And yes, Paxton is facing a May runoff in the Republican primary, so I'm sure he's enjoying similar percentages.

The Lone Star State is not alone. While Abbott hasn't managed to get such a thing through his own Legislature, such is not the case elsewhere. South Dakota Governor Kristi Noem (R) has signed Senate Bill 46, which bars transgender athletes from childhood to college from competing against their peers. Florida's "Don't Say Gay" bill is still moving along, and Alabama is poised to make it a felony, punishable by up to 10 years in prison, for a doctor to provide appropriate care to trans youth.

That's just three of the scores of bills making it through statehouses right now. This is why I'm not getting much sleep lately. Really, I don't think many transgender people are sleeping all that well right now as a result of all this.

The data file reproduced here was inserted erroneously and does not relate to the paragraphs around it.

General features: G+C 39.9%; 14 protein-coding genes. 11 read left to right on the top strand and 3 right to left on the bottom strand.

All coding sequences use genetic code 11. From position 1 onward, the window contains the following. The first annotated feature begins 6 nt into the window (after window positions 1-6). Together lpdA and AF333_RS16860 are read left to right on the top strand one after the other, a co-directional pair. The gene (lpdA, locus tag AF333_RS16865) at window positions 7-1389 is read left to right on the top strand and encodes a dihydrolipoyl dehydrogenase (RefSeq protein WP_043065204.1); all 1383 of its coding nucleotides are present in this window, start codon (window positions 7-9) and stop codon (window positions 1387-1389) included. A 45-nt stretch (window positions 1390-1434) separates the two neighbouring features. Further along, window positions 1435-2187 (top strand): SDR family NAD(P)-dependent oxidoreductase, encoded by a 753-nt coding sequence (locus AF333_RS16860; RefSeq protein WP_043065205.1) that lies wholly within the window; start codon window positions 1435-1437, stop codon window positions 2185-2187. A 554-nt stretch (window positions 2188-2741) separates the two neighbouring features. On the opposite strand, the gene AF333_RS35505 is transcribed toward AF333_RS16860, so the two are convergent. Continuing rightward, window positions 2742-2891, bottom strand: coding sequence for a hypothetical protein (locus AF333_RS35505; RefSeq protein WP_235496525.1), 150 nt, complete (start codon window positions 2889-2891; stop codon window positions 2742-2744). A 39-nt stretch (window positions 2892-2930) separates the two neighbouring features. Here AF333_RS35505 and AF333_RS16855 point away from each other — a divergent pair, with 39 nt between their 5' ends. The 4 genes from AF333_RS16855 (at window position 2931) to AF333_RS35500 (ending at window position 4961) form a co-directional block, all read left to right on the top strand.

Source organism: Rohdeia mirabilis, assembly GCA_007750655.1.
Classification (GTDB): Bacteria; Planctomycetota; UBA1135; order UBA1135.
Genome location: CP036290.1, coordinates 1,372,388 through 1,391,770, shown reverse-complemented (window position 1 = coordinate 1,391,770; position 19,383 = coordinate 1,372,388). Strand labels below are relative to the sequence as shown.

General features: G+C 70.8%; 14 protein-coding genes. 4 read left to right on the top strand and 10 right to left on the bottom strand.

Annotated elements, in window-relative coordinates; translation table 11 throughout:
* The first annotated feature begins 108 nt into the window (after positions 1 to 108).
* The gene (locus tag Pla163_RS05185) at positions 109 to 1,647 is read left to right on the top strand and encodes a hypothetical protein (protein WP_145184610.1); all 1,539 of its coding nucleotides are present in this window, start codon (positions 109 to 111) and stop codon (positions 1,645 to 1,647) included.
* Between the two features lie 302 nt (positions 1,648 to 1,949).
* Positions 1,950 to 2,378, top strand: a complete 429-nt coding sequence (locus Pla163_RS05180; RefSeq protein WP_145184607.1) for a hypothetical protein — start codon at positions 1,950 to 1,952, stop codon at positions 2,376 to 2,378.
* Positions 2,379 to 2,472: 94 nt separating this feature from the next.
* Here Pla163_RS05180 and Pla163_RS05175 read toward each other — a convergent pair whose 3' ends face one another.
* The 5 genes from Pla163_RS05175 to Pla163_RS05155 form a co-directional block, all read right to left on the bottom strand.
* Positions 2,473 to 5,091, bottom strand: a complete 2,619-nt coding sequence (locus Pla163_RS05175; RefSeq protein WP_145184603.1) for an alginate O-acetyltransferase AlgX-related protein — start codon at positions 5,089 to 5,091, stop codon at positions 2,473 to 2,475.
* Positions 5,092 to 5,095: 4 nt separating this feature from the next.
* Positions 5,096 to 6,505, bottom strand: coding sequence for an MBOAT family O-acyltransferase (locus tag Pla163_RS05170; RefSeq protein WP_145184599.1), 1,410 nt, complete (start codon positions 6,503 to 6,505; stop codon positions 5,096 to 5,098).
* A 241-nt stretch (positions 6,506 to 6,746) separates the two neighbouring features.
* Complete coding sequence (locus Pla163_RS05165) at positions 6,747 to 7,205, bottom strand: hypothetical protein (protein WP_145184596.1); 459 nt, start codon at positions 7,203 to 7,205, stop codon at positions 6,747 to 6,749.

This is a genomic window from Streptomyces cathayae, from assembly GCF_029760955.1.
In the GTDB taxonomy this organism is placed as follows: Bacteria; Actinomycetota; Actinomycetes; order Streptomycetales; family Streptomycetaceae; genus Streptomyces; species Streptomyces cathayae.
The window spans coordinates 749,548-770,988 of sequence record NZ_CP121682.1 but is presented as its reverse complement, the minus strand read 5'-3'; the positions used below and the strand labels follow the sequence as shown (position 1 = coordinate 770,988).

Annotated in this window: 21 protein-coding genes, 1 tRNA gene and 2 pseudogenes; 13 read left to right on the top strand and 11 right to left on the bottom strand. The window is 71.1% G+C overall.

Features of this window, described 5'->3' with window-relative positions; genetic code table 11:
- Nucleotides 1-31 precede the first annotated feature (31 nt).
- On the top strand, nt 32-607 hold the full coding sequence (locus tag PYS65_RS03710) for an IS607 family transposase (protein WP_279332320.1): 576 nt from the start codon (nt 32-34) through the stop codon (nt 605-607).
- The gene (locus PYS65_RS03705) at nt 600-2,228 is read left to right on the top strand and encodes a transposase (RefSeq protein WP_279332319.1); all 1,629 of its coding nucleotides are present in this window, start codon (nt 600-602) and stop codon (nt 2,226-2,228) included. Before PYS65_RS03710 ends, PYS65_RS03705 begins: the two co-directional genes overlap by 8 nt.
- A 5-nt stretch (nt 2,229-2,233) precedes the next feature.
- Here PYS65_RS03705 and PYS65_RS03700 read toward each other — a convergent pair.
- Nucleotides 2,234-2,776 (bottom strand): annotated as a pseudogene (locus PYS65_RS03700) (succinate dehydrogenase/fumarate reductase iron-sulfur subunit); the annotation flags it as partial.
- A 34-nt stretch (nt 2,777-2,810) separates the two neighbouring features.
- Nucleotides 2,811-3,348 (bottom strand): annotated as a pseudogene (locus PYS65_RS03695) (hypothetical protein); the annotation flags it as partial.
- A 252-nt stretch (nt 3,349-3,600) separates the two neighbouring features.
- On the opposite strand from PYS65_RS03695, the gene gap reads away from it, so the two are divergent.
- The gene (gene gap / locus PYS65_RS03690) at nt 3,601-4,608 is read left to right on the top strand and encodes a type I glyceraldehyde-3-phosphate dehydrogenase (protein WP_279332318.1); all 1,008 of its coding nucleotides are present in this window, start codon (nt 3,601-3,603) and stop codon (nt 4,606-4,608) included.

There is a small silver lining. In reaction to Abbott's directive and other moves, President Joe Biden had this to say during his State of the Union address: "As I said last year, especially to our younger transgender Americans, I will always have your back as your president, so you can be yourself and reach your God-given potential."

I also have to add that this has become more than words, as the U.S. Department of Health and Human Services unveiled several steps to protect transgender youth and others, aimed squarely at Abbott's directive as well as the actions of the Texas DFPS.

But we cannot rest easy. A directive from the Biden administration can go far, but it is not a law. As we saw under former President Donald Trump, a lot of trans-positive precedent can be dismantled very quickly. We need transgender protections codified into federal law, whether via the Equality Act or some other bill. Given the makeup of Congress, I also don't see that happening any time soon.

Honestly, I fear it is already too late, and the rights of transgender people like me are all but lost for a generation.

Gwen Smith applauds the American Civil Liberties Union for its work against these bills, and against Abbott's directive. You'll find her at www.gwensmith.com